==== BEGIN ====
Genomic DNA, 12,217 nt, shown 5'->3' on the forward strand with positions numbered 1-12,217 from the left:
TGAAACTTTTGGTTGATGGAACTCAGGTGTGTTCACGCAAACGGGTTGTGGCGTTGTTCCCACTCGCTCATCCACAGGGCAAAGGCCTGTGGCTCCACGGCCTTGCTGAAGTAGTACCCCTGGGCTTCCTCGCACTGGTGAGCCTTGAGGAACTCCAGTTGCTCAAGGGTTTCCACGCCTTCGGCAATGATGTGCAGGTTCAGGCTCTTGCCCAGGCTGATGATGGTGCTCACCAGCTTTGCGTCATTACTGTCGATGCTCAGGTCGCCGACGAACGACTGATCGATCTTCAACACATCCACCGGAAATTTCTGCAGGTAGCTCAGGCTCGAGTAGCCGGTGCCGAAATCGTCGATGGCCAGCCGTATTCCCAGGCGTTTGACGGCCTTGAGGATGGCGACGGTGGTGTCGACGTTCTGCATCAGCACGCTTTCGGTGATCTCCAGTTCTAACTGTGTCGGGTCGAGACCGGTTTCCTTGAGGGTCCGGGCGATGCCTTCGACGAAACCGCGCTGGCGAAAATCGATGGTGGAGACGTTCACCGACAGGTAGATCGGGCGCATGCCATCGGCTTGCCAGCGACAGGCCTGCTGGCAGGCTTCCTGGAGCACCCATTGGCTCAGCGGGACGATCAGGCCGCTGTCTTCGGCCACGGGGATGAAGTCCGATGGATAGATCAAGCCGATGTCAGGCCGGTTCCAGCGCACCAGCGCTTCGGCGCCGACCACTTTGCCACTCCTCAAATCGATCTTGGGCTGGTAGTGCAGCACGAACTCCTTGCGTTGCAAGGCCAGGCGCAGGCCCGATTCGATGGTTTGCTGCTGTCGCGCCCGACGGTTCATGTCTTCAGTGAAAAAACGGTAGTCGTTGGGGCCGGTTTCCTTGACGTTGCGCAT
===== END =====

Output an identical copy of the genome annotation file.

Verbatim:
Genomic DNA, 12,217 nt, shown 5'->3' on the forward strand with positions numbered 1-12,217 from the left:
TGAAACTTTTGGTTGATGGAACTCAGGTGTGTTCACGCAAACGGGTTGTGGCGTTGTTCCCACTCGCTCATCCACAGGGCAAAGGCCTGTGGCTCCACGGCCTTGCTGAAGTAGTACCCCTGGGCTTCCTCGCACTGGTGAGCCTTGAGGAACTCCAGTTGCTCAAGGGTTTCCACGCCTTCGGCAATGATGTGCAGGTTCAGGCTCTTGCCCAGGCTGATGATGGTGCTCACCAGCTTTGCGTCATTACTGTCGATGCTCAGGTCGCCGACGAACGACTGATCGATCTTCAACACATCCACCGGAAATTTCTGCAGGTAGCTCAGGCTCGAGTAGCCGGTGCCGAAATCGTCGATGGCCAGCCGTATTCCCAGGCGTTTGACGGCCTTGAGGATGGCGACGGTGGTGTCGACGTTCTGCATCAGCACGCTTTCGGTGATCTCCAGTTCTAACTGTGTCGGGTCGAGACCGGTTTCCTTGAGGGTCCGGGCGATGCCTTCGACGAAACCGCGCTGGCGAAAATCGATGGTGGAGACGTTCACCGACAGGTAGATCGGGCGCATGCCATCGGCTTGCCAGCGACAGGCCTGCTGGCAGGCTTCCTGGAGCACCCATTGGCTCAGCGGGACGATCAGGCCGCTGTCTTCGGCCACGGGGATGAAGTCCGATGGATAGATCAAGCCGATGTCAGGCCGGTTCCAGCGCACCAGCGCTTCGGCGCCGACCACTTTGCCACTCCTCAAATCGATCTTGGGCTGGTAGTGCAGCACGAACTCCTTGCGTTGCAAGGCCAGGCGCAGGCCCGATTCGATGGTTTGCTGCTGTCGCGCCCGACGGTTCATGTCTTCAGTGAAAAAACGGTAGTCGTTGGGGCCGGTTTCCTTGACGTTGCGCAT